“I’d be less than honest if I said that hadn’t crossed my mind, Davida.” Richard said, realizing even as he spoke that he was preparing to lie to the woman, and that she could probably tell. “But I’m not here for my own therapy. I believe I can keep the callers front and center, and help them problem-solve and find their own way back.”

Even as he said it, he knew he was just parroting Davida’s own words back at her from the training sessions.

Over the next twenty minutes Richard did his best to convince the woman that he had his shit together, and that he could be an asset to their work. And he must have convinced her more effectively than he convinced himself, because a month later, he found himself taking his first calls on the Youth Crisis Line.

And for the first few weeks, everything went extremely well. Until the day he got a call from Miss Little Voice.

MLV was a repeat caller, who had earned her moniker because of the weak, child-like quality to her voice. Although she claimed to be sixteen, she sounded a decade younger, at least. Her story was that she had been on the street since she was ten, and that in those years she had been handed about and shared by a gang of street kids. She’d been used as a sexual plaything by the boys and kept more like a pet than a human being. Her story was heart-wrenching and terrifying.

But the consensus of the staff was that it also wasn’t true.

Unfortunately, many of the callers to Crisis Line were pranks. They were often bored kids, trying to yank the chain of some hapless counselor, and it was a constant source of stress for the staff to determine who was real and who wasn’t. The policy was to treat them all as real, even if you were privately sure that they were peddling a pack of bullshit. Especially since someone who would make up a story so complicated probably had other issues that they might eventually reveal.

But few callers shoveled quite so much bullshit as Miss Little Voice. At least, according to the other counselors.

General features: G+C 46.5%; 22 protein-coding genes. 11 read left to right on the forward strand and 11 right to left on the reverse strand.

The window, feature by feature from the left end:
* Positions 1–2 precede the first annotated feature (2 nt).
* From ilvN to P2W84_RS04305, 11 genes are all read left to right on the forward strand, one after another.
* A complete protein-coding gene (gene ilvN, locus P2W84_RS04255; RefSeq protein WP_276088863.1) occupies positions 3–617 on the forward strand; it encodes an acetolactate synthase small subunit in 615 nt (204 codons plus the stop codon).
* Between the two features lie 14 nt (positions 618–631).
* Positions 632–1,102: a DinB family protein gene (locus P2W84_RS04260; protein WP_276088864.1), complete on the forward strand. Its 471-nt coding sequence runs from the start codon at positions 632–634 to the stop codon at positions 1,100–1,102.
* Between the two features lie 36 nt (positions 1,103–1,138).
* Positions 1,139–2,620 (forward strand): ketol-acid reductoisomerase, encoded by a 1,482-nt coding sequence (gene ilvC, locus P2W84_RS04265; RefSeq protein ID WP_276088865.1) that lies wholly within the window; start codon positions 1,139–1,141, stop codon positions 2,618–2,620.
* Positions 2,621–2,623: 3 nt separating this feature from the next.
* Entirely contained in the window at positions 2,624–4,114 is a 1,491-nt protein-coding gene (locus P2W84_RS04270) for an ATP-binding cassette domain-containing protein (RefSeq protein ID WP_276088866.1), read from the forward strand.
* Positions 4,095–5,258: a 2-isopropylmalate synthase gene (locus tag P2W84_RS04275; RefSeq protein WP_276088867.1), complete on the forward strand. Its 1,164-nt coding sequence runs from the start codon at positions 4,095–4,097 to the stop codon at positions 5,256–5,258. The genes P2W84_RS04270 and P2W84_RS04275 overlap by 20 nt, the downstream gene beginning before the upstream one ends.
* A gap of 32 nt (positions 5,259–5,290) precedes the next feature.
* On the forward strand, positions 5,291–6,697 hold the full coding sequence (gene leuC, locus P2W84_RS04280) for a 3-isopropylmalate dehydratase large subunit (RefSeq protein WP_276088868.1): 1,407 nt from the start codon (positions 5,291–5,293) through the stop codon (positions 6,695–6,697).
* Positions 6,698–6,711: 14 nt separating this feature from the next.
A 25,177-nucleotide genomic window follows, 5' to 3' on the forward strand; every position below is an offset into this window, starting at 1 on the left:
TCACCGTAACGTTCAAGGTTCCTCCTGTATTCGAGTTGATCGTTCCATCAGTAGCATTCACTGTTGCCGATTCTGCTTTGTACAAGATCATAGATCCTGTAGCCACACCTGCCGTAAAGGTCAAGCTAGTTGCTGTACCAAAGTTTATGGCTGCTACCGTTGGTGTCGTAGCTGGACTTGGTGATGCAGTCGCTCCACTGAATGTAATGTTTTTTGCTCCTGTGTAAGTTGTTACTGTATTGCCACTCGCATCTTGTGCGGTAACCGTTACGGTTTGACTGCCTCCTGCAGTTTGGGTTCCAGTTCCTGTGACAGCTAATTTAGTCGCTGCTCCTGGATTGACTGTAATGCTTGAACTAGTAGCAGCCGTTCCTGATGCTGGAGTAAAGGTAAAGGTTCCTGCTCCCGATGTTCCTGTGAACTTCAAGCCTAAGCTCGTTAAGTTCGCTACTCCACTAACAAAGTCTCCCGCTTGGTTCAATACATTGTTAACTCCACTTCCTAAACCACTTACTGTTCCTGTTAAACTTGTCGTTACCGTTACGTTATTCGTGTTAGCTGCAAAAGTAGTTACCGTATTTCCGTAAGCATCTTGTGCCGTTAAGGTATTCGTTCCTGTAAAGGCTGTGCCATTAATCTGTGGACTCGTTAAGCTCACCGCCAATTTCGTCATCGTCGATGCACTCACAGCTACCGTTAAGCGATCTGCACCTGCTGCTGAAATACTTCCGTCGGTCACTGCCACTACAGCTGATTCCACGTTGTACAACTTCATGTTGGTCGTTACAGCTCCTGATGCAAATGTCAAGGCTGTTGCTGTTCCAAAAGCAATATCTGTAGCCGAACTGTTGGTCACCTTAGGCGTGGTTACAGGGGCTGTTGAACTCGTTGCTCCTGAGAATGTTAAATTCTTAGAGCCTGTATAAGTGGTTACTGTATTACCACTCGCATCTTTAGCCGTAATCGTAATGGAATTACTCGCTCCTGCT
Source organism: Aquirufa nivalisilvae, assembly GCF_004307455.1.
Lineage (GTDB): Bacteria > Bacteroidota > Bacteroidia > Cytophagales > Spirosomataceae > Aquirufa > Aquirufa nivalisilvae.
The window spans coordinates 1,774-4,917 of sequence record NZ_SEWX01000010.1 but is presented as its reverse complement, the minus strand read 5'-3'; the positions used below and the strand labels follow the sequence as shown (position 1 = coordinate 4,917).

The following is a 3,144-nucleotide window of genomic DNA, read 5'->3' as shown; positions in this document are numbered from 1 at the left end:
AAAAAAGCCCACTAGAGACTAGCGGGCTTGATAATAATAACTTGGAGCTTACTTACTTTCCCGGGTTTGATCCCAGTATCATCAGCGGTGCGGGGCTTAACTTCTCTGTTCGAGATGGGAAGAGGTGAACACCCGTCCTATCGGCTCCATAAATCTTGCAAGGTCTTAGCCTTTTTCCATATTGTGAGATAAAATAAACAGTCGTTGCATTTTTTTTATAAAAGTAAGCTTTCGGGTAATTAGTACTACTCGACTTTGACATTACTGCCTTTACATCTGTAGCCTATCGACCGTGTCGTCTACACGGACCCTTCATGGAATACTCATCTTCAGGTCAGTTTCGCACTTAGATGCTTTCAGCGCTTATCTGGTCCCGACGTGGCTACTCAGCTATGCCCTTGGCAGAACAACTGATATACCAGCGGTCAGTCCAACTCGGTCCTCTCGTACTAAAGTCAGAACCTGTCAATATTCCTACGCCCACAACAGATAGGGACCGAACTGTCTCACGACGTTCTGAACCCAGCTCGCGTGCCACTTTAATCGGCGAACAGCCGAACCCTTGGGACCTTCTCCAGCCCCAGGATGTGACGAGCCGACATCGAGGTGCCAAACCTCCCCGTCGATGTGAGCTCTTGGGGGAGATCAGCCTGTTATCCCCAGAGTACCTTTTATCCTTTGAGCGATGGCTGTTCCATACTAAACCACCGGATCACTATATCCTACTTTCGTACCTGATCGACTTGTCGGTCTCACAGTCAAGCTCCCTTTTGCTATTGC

Still, Richard had believed the girl, and she must have sensed it, as she called him on his shift regularly. And even as he realized he was losing his perspective around this strange little girl, he couldn’t help himself. She seemed so needy, so broken, and so in need of help, that he wanted nothing more than to find her and become her protector. Part of him imagined the unconditional love she would shower on him for being her savior.

Unfortunately, one of the other counselors overheard one of Richard’s calls, and although they couldn’t put their finger on why it made them uncomfortable, it clearly had. The woman reported it to Davida, who (unbeknown to Richard) had then listened in on the latter half of the call.

Richard didn’t know what he’d said, or what about the way he’d spoken to the little girl, was so inappropriate. But it was enough for Davida to interrupt the call and pass it unceremoniously to another volunteer.

As Richard stared at the dead phone, he heard Davida’s voice at the door of his cubicle. “Richard, we need to talk.” Mutely, he followed her into her office.

Needless to say, that conversation didn’t go well. About all Richard remembered telling Davida was that the whole damn Youth Crisis Line was a joke, and that they weren’t helping anybody. That just talking on a phone call was a waste of everybody’s time, and that if there was any hope of ever helping someone like Miss Little Voice, then “somebody had better get in their fucking car and go find her!”

Davida responded as Richard knew she would, although his brain did its best to tune her out. She said that it was common for counselors to get overly involved or attached to specific callers, and it wasn’t anything to be ashamed of. But it meant that being on the staff of Crisis Line wasn’t for him. At least not at this point in his life.

The sound her door made when he slammed it on the way out reminded Richard of the sound his own door had made, the day that Justin left.

Another case of losing my temper, and walking away when someone needed me, Richard thought.